Officer Koczara: What for?

Will: It's policy. What the hell?

Captain Hoytt: The way they see it, they made a judgment call. They expect you to back them.

Will: I know what it's like out there, it hasn't been that long. My position is we'll figure out what happened and act appropriately. Has anyone talked to the suspect or his family?

Captain Hoytt: An attempt was made, but they're not gonna talk until they see a lawyer.

Will: Okay.

Helen and Father Ken are sitting in a booth at a restaurant.

Helen: It's nice of you to take this time for me. I'm not a practicing catholic or any religion.

Father Ken: The job of a priest is to serve humankind. And you know, fundraising.

Helen: So...so that's why I kept bugging you in the parking lot, because of my son and all these questions that came up for me. I'm not really crazy.

Father Ken: I understand.

Helen: You look different in your clothes. [laughs when she realizes what she said] Sorry. No, I didn't...

Father Ken: It's okay. Priests scare people. You're worried that I'm seeing into your soul or gossiping about you with god.

Helen: Oh, no, no. Priests just make me feel like I'm going to hell.

Father Ken: Why is that?

Helen: I dont know, I'm just rambling. I think I need someone to talk to. I've been doing this perpetually optimistic,everything's going to work out thing, and it's not going so well. I've been crying a lot more than I used to.

Father Ken: Are you familiar with the five stages of grief? Elisabeth Kubler-Ross spelled them out intelligently in her book, "On Death and Dying". You might want to read that.

Helen: But my son didn't die. And I know that I should just stop complaining and be grateful.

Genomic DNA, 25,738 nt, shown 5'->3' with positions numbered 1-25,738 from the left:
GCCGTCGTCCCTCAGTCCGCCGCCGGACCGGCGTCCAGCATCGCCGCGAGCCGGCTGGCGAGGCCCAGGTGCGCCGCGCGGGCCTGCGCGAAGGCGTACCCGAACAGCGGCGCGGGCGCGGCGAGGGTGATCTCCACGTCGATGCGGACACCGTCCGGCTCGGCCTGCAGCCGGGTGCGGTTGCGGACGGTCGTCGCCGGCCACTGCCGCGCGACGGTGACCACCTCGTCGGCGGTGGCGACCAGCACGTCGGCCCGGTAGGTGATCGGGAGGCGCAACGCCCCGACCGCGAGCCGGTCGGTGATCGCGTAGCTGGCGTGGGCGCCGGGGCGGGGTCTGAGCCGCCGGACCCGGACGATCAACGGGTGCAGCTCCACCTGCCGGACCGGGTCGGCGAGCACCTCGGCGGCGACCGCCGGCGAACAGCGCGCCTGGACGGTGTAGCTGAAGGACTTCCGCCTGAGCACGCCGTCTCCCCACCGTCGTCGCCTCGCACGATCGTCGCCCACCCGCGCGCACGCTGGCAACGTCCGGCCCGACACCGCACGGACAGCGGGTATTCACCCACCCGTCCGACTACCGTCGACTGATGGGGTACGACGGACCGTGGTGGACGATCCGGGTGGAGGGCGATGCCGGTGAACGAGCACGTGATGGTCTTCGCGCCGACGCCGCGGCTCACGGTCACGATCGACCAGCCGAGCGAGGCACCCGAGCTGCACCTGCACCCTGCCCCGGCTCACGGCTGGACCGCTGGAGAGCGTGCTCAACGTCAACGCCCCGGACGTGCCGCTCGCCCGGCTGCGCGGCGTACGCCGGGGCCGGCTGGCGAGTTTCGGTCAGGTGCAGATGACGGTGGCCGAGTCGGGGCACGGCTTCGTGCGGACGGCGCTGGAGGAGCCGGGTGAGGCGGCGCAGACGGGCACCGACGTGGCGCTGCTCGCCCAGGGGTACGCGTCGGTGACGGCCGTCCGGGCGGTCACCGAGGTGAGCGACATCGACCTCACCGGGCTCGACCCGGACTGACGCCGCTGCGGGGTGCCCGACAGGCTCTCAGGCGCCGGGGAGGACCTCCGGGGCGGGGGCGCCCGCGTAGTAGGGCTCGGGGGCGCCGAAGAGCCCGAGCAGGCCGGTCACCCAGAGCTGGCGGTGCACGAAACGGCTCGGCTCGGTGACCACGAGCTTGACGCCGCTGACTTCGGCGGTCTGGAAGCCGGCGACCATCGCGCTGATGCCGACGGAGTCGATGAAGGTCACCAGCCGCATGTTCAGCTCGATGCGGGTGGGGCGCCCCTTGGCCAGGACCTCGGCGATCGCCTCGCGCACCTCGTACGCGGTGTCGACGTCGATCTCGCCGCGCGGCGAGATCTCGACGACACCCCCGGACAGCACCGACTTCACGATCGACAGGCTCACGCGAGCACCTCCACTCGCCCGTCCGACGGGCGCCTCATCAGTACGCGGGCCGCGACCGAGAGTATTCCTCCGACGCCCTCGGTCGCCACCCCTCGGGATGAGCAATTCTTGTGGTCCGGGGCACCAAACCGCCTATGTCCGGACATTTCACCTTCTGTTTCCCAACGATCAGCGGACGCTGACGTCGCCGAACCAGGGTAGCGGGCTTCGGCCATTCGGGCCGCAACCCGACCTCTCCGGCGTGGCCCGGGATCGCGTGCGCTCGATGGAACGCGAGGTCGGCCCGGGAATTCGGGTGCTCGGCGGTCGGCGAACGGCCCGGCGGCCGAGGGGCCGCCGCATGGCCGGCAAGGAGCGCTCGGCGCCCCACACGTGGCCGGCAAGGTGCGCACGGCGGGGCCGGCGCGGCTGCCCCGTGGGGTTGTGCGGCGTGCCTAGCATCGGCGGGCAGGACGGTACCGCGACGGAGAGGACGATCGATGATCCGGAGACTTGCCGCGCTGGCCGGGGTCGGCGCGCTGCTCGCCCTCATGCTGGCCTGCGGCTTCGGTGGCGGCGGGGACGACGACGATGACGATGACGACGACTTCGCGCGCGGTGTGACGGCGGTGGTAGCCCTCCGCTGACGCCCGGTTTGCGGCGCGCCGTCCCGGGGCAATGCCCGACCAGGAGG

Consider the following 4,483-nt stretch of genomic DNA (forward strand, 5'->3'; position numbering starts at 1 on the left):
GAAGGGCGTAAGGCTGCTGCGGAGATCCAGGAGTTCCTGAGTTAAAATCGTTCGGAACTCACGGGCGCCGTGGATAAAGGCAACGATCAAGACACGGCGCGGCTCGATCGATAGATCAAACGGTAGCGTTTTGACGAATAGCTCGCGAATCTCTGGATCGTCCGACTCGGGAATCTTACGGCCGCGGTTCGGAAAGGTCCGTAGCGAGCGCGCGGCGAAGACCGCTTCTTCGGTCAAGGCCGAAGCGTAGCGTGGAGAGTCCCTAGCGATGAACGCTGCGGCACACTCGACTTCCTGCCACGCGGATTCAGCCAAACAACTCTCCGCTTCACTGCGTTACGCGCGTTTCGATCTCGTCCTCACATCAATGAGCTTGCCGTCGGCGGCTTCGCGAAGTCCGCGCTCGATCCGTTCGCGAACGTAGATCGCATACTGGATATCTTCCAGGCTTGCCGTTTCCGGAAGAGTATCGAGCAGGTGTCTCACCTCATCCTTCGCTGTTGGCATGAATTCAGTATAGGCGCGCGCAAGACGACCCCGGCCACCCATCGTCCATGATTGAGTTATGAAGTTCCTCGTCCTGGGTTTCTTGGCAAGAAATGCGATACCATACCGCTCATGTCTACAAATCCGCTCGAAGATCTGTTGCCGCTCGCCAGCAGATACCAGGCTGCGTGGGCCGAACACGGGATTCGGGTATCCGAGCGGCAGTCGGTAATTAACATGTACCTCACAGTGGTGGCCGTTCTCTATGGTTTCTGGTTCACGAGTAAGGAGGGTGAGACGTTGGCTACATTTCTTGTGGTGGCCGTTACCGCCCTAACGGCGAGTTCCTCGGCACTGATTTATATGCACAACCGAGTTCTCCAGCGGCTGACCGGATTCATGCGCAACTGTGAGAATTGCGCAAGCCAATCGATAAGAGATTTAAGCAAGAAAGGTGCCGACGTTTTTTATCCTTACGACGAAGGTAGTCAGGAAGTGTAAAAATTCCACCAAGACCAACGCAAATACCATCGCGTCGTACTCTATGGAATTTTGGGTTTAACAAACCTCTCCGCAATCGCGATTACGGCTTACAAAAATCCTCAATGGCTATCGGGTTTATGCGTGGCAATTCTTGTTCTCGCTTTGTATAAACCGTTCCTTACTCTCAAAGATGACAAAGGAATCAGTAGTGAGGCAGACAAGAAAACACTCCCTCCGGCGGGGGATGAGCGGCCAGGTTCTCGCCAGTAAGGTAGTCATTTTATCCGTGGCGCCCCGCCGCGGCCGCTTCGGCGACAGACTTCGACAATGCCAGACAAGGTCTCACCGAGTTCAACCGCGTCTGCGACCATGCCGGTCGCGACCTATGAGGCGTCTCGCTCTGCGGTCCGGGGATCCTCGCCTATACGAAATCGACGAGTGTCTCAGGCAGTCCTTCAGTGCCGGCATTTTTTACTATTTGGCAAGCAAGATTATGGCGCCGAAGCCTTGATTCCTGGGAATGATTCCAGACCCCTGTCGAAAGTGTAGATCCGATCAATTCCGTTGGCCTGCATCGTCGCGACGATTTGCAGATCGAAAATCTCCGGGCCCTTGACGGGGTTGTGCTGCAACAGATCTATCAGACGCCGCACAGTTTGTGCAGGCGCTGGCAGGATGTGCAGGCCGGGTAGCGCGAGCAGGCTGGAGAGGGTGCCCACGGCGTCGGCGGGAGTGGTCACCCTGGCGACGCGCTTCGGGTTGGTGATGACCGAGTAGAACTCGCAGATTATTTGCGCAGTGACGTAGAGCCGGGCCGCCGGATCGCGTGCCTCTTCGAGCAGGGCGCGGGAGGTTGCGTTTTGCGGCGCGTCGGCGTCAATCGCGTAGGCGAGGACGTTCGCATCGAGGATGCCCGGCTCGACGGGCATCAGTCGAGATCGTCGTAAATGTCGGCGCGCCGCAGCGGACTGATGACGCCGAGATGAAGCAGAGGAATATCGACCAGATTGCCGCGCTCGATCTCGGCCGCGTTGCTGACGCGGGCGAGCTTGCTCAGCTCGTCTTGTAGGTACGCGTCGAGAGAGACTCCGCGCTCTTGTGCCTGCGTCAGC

Father Ken: Kevin didn't pass on, it's true, but all of you experienced a kind of death, of the life you imagined for him.

Helen: Yes.

Father Ken: The philosopher Kierkegaard, he said the most painful state of being is remembering the future. Particularly one you can never have.

Helen: [gathering her things] I--I only get a half an hour for lunch.

Father Ken: That's okay.

Helen: Thank you.

Joan and Adam are sitting on the bus, Joan is talking and Adam is just staring out the window.

Joan: Sublimation is the process of conversion from solid state to gaseous state while bypassing the liquid state. Does this make any sense to you?

Adam: CO2 solid becomes CO2 gas.

Joan: What does that even mean?

Adam: I told you I don't know. I just memorize things.

Joan: Rove, you plus cranky becomes a real pain in the ass.

Adam: I've explained my situation, Jane.

Joan notices a woman across the aisle a few rows up crying.

Joan: Excuse me. Are--are you okay? Is there anything I can do to help?

Sylvia: [crying] My ex-husband suddenly met a woman and moved to Mexico with her. He stopped sending child support payments, so I'm trying to raise my 8-year-old son on the money I make as a waitress. Oh, the guy I work with is such an ass.

Joan: That's bad.

Sylvia: Yeah, it gets worse. My babysitter quit and moved to Hawaii. I'm trying to go to night school and become a legal assistant. But if I don't find somebody pretty soon, I'm just gonna have to quit. You know what? I'm just gonna quit. I'll be a waitress for the rest of my life.

Joan: So, you need help.

Sylvia: Were you listening or what, you know? Because yeah.

Joan: You need a baby-sitter?

Sylvia: Yeah, I need a baby-sitter. I need a cheap baby-sitter who's not a psycho.

Joan: I can do it. And I'm not a psycho.